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The Complete Software Project Manager

Book Description

Your answer to the software project management gap

The Complete Software Project Manager: From Planning to Launch and Beyond addresses an interesting problem experienced by today's project managers: they are often leading software projects, but have no background in technology. To close this gap in experience and help you improve your software project management skills, this essential text covers key topics, including: how to understand software development and why it is so difficult, how to plan a project, choose technology platforms, and develop project specifications, how to staff a project, how to develop a budget, test software development progress, and troubleshoot problems, and what to do when it all goes wrong. Real-life examples, hints, and management tools help you apply these new ideas, and lists of red flags, danger signals, and things to avoid at all costs assist in keeping your project on track.

Companies have, due to the nature of the competitive environment, been somewhat forced to adopt new technologies. Oftentimes, the professionals leading the development of these technologies do not have any experience in the tech field—and this can cause problems. To improve efficiency and effectiveness, this groundbreaking book offers guidance to professionals who need a crash course in software project management.

  • Review the basics of software project management, and dig into the more complicated topics that guide you in developing an effective management approach
  • Avoid common pitfalls by perusing red flags, danger signals, and things to avoid at all costs
  • Leverage practical roadmaps, charts, and step-by-step processes
  • Explore real-world examples to see effective software project management in action

The Complete Software Project Manager: From Planning to Launch and Beyond is a fundamental resource for professionals who are leading software projects but do not have a background in technology.

Table of Contents

  1. Cover
  2. Title Page
  3. Copyright
  4. Dedication
  5. Foreword
  6. Acknowledgments
  7. About the Author
  8. Introduction
    1. Software Project Management
    2. A Holistic Approach
    3. For Medium-to-Large Projects
    4. Agile vs. Waterfall
    5. Why Listen to Me?
    6. Who Is This Book For?
  9. Chapter 1: Software Development Explained: Creativity Meets Complexity
    1. A Definition of Software Development
    2. Why Is Software Development So Difficult? Hint: It's <i xmlns="" xmlns:epub="" xmlns:m="" xmlns:svg="" xmlns:ibooks="">Not</i> Like Building a House Like Building a House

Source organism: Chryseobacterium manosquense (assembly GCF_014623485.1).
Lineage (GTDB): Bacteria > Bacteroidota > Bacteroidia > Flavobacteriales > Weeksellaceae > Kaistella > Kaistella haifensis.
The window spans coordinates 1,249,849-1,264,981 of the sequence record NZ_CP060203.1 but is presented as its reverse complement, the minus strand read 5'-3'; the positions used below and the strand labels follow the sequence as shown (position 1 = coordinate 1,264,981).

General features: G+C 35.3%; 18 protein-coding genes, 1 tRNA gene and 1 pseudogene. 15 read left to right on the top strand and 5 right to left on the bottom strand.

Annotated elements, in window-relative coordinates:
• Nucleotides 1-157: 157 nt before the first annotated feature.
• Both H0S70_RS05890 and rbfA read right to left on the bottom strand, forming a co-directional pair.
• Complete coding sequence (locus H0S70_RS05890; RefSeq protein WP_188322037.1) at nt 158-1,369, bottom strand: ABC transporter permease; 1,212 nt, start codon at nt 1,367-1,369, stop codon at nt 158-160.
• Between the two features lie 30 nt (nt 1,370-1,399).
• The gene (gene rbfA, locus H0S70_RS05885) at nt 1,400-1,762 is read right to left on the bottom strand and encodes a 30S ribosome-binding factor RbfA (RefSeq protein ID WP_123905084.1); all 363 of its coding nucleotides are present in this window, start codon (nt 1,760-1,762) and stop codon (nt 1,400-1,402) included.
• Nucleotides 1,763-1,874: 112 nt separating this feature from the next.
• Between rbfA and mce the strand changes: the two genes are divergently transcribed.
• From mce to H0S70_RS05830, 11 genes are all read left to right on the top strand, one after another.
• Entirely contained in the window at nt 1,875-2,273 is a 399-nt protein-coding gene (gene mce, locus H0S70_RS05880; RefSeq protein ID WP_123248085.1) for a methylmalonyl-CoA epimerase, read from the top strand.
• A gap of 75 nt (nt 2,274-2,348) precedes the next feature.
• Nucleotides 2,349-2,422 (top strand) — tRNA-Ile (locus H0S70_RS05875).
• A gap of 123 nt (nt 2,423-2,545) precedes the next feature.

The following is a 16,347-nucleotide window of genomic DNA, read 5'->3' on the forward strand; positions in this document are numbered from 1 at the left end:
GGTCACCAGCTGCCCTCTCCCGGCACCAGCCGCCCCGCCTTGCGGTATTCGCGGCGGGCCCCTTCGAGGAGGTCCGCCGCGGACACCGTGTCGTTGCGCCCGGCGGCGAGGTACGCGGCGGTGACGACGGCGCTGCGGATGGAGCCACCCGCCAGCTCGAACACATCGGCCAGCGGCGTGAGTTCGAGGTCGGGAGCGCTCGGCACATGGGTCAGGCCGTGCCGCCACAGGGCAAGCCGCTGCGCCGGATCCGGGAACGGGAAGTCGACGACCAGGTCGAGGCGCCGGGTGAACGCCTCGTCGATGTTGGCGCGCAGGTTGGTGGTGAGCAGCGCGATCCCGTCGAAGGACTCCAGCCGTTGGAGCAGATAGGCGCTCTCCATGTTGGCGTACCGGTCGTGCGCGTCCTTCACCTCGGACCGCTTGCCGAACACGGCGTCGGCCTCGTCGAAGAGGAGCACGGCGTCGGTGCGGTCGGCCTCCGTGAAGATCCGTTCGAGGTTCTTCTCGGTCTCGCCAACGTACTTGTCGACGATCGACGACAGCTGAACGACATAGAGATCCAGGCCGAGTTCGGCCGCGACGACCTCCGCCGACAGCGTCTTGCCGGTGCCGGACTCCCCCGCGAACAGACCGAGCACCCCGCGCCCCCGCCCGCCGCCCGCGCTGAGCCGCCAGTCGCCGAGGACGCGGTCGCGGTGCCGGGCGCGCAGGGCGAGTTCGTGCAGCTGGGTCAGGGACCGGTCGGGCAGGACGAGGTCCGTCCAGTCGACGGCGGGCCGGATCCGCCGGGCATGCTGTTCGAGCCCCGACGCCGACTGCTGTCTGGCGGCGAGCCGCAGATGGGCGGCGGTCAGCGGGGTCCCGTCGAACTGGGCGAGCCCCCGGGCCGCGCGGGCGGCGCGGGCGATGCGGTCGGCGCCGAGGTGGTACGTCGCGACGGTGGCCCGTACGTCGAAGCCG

3. The Simple, the Complicated, and the Complex
    4. Metaphor #1: Piles of Snow
    5. Metaphor #2: The Ikea Desk
    6. Metaphor #3: Heart Surgery
    7. Using the Three Metaphors in Project Management
  10. Chapter 2: Agile, Waterfall, and the Key to Modern Project Management
    1. Agile and Waterfall
    2. Waterfall
    3. Waterfall's Problems
    4. The Requirements Requirement
    5. Inflexibility
    6. Loss of Opportunity and Time to Market
    7. Customer Dissatisfaction
    8. Agile
    9. Lack of Up-Front Planning
    10. Lack of Up-Front Costs
    11. Stakeholder Involvement
    12. Extensive Training
    13. Where Agile Works Best
    14. The Need for Up-Front Requirements in Many Projects
    15. The Real World
    16. Agile Enough
    17. The Software Development Life Cycle
  11. Chapter 3: Project Approaches; Off-the-Shelf and Custom Development; One Comprehensive Tool and Specialized Tools; Phased Launches and Pilots
    1. The Custom vs. Off-the-Shelf Approach
    2. History
    3. The Benefit of Off-the-Shelf
    4. Off-the-Shelf Examples
    5. Thinking You're Editing When You're Actually Creating
    6. Common Challenges with Off-the-Shelf Software
    7. Business Compromise
    8. Discovering You Made the Wrong Choice with Packaged Software
    9. Breaking the Upgrade Path
    10. Locked into a Partnership and the Product Roadmap
    11. Expense of Off-the-Shelf
    12. Where Packaged Software Works Well
    13. Frameworks and the Blurring Worlds of Custom and Packaged Software
    14. Integrations vs. One Tool for the Job
    15. To Phase or Not to Phase
    16. Bigger Is Not Always Better
    17. The Pilot Approach
    18. Why Not Pilot?
  12. Chapter 4: Teams and Team Roles and Responsibilities Defined
    1. Teams and the Roles on Teams
    2. Project Leadership
    3. The Key Business Stakeholder
    4. The Project Sponsor
    5. The Program Manager
    6. Project Manager
    7. Multiple Project Managers
    8. Confusion About the Project Manager Role; It's More Limited than You Think
    9. Project Team